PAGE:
Mr. Proudfoot Shows a Light

Last updated

Mr. Proudfoot Shows a Light
"Mr. Proudfoot Shows a Light" (1941).jpg
L–R: Sydney Howard and Wylie Watson
Directed by Herbert Mason
Written by Sidney Gilliat
Produced by Edward Black
Cinematography Arthur Crabtree
Edited by Alfred Roome [1]
Distributed by Ministry of Information
Release date
  • 1941 (1941)
Running time
7 minutes 45 seconds
CountryUnited Kingdom

Mr. Proudfoot Shows a Light is a 1941 British World War II public information/propaganda short film, directed by Herbert Mason and produced by Edward Black for 20th Century Fox. The film had a number of well-known actors of the period, featuring British film and stage actors, Sydney Howard and Wylie Watson. [3]


Mr. Proudfoot Shows a Light was commissioned by the Ministry of Information and was designed to emphasise, in a humorous manner, the need for absolute adherence to wartime blackout regulations. A secondary consideration of the production was to present information in a way that would relieve the stress of civilians coping with nightly bombing raids in the Blitz.


Mr. Proudfoot (Sydney Howard ) is an attention-seeking bore who subjects his long-suffering wife (Muriel George) and exasperated acquaintances to endless tall tales about narrow escapes from bombs. He also teases the local blackout warden for his ridiculous pettiness when it comes to enforcing blackout restrictions.

One night Mr. Proudfoot invites a friend (Wylie Watson) over for a late night game of billiards, but is careless about his blackout. After moving the blackout screen over to let in some air, the light showing from his home provides a target for a stray German bomber. The German crew had been struggling with inclement weather and were unable to get their bearings until they see the light below, which, after some calculations, indicates they are over London.

Having unloaded a bomb over Mr. Proudfoot's district, and even hitting his house with calamitous results, the Luftwaffe bomber is shot down by RAF Hawker Hurricane fighters. Under interrogation, one of the German crew states that they were guided to their target by a light blazing from a property that allowed them to plot out an attack.

Despite his injuries, Mr. Proudfoot appears at his local pub bandaged and bruised, but is still boasting to anyone who will listen about his latest brush with death.



Filming for Mr. Proudfoot Shows a Light took place in Shepherd's Bush Studios. The film includes a studio set scene of a Luftwaffe base and the interiors of aircraft cockpits, alongside authentic newsreel footage of an aerial dogfight and a downed aircraft. [4] [Note 1]

Related Research Articles

<span class="mw-page-title-main">Battle of Britain</span> Crucial WW2 air battle fought between German and British air forces

The Battle of Britain was a military campaign of the Second World War, in which the Royal Air Force (RAF) and the Fleet Air Arm (FAA) of the Royal Navy defended the United Kingdom (UK) against large-scale attacks by Nazi Germany's air force, the Luftwaffe. It was the first major military campaign fought entirely by air forces. The British officially recognise the battle's duration as being from 10 July until 31 October 1940, which overlaps the period of large-scale night attacks known as the Blitz, that lasted from 7 September 1940 to 11 May 1941. German historians do not follow this subdivision and regard the battle as a single campaign lasting from July 1940 to May 1941, including the Blitz.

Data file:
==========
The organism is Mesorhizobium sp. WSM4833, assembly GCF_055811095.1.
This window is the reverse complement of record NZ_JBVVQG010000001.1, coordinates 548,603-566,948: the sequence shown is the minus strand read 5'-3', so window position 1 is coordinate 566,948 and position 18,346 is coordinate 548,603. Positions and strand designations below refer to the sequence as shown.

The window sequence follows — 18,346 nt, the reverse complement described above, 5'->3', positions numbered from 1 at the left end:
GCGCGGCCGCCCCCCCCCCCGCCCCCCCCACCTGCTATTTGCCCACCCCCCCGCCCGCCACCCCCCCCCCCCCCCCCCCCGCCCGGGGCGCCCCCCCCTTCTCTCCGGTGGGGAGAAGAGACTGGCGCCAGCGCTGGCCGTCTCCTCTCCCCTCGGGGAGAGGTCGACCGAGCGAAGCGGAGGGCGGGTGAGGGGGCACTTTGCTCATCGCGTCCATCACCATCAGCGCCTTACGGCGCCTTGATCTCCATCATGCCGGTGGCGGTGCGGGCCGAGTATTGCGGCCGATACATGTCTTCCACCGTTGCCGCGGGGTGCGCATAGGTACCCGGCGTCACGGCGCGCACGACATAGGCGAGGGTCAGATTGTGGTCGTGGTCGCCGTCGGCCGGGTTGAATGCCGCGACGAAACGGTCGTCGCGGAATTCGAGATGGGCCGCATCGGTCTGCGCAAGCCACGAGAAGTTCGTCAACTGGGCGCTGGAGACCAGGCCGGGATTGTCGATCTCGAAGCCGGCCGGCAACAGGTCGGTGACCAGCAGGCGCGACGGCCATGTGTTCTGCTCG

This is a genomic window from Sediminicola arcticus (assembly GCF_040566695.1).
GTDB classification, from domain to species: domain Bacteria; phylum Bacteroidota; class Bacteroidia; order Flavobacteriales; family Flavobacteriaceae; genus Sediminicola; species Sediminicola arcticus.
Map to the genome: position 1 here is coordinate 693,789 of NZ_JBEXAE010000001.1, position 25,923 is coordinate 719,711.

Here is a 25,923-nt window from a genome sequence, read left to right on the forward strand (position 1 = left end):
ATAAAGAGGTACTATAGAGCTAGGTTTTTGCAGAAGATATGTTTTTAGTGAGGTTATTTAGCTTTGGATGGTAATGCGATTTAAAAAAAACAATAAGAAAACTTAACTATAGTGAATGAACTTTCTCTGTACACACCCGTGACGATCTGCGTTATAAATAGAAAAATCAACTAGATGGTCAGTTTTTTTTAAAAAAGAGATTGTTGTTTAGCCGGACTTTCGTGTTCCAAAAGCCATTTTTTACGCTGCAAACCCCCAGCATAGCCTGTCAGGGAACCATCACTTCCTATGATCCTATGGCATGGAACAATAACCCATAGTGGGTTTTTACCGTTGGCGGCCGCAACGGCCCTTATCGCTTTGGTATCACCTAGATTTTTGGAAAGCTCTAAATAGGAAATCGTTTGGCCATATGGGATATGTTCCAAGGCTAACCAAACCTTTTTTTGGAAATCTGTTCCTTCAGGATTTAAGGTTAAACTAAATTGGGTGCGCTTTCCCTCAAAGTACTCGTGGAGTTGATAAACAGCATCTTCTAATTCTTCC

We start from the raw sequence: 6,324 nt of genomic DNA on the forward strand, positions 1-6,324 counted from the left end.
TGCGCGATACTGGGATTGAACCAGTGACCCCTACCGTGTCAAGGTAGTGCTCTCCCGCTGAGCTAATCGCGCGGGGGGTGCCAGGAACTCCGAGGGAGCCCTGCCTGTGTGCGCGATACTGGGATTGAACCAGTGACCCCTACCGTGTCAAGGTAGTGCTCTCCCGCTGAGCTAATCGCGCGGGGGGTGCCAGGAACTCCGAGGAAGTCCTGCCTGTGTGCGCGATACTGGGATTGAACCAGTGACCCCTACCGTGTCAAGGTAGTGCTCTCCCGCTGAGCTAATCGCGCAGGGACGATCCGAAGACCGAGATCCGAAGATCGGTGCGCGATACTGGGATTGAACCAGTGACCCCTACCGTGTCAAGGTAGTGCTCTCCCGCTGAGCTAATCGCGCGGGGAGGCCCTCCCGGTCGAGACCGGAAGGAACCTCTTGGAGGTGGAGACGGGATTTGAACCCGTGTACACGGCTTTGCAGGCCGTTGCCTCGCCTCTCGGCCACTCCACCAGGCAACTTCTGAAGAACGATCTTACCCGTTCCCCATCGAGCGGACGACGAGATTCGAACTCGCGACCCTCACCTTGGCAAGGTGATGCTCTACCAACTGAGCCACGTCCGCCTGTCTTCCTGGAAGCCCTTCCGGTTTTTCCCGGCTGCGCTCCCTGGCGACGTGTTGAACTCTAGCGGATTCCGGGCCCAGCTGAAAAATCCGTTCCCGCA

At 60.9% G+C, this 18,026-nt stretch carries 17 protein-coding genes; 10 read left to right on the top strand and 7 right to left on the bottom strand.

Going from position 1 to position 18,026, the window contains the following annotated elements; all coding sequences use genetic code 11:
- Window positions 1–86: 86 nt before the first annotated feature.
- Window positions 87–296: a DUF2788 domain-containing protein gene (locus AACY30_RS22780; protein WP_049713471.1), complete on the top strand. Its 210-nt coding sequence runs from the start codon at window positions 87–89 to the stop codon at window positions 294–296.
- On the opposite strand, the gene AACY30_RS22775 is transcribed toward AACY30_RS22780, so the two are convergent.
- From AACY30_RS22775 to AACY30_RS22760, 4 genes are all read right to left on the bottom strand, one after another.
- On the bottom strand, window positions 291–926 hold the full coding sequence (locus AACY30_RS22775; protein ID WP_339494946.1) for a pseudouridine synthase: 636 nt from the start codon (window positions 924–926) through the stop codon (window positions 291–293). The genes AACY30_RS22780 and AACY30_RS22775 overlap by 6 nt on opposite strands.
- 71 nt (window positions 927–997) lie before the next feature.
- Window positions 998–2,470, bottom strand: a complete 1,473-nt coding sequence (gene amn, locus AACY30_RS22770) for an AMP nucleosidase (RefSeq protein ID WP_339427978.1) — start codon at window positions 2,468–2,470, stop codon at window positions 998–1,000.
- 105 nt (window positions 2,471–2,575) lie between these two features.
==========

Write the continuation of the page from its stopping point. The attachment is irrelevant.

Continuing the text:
<span class="mw-page-title-main">Bristol Blenheim</span> British light bomber in World War II

The Bristol Blenheim is a British light bomber designed and built by the Bristol Aeroplane Company, which was used extensively in the first two years of the Second World War, with examples still being used as trainers until the end of the war. Development began with the Type 142, a civil airliner, after a challenge from the newspaper proprietor Lord Rothermere to produce the fastest commercial aircraft in Europe. The Type 142 first flew in April 1935, and the Air Ministry, ordered a modified design as the Type 142M for the Royal Air Force (RAF) as a bomber.

<span class="mw-page-title-main">The Blitz</span> 1940–41 German bombing of Britain during WWII

The Blitz was a German bombing campaign against the United Kingdom, in 1940 and 1941, during the Second World War. The term was first used by the British press and originated from the term Blitzkrieg, the German word meaning 'lightning war'.

<span class="mw-page-title-main">Dive bomber</span> Bomber aircraft that dives directly at its targets

A dive bomber is a bomber aircraft that dives directly at its targets in order to provide greater accuracy for the bomb it drops. Diving towards the target simplifies the bomb's trajectory and allows the pilot to keep visual contact throughout the bomb run. This allows attacks on point targets and ships, which were difficult to attack with conventional level bombers, even en masse.

<i>Battle of Britain</i> (film) 1969 WWII film by Guy Hamilton

Battle of Britain is a 1969 British war film directed by Guy Hamilton, and produced by Harry Saltzman and S. Benjamin Fisz. The film documents the events of the Battle of Britain. The film drew many respected British actors to accept roles as key figures of the battle, including Laurence Olivier as Air Chief Marshal Sir Hugh Dowding, Trevor Howard as Air Vice-Marshal Keith Park, and Patrick Wymark as Air Vice-Marshal Trafford Leigh-Mallory. It also starred Michael Caine, Christopher Plummer, and Robert Shaw as Squadron Leaders. The script by James Kennaway and Wilfred Greatorex was based on the book The Narrow Margin by Derek Wood and Derek Dempster.

<span class="mw-page-title-main">Strategic bombing during World War II</span> Airborne warfare throughout World War II

World War II (1939–1945) involved sustained strategic bombing of railways, harbours, cities, workers' and civilian housing, and industrial districts in enemy territory. Strategic bombing as a military strategy is distinct both from close air support of ground forces and from tactical air power. During World War II, many military strategists of air power believed that air forces could win major victories by attacking industrial and political infrastructure, rather than purely military targets. Strategic bombing often involved bombing areas inhabited by civilians, and some campaigns were deliberately designed to target civilian populations in order to terrorize them and disrupt their usual activities. International law at the outset of World War II did not specifically forbid the aerial bombardment of cities – despite the prior occurrence of such bombing during World War I (1914–1918), the Spanish Civil War (1936–1939), and the Second Sino-Japanese War (1937–1945).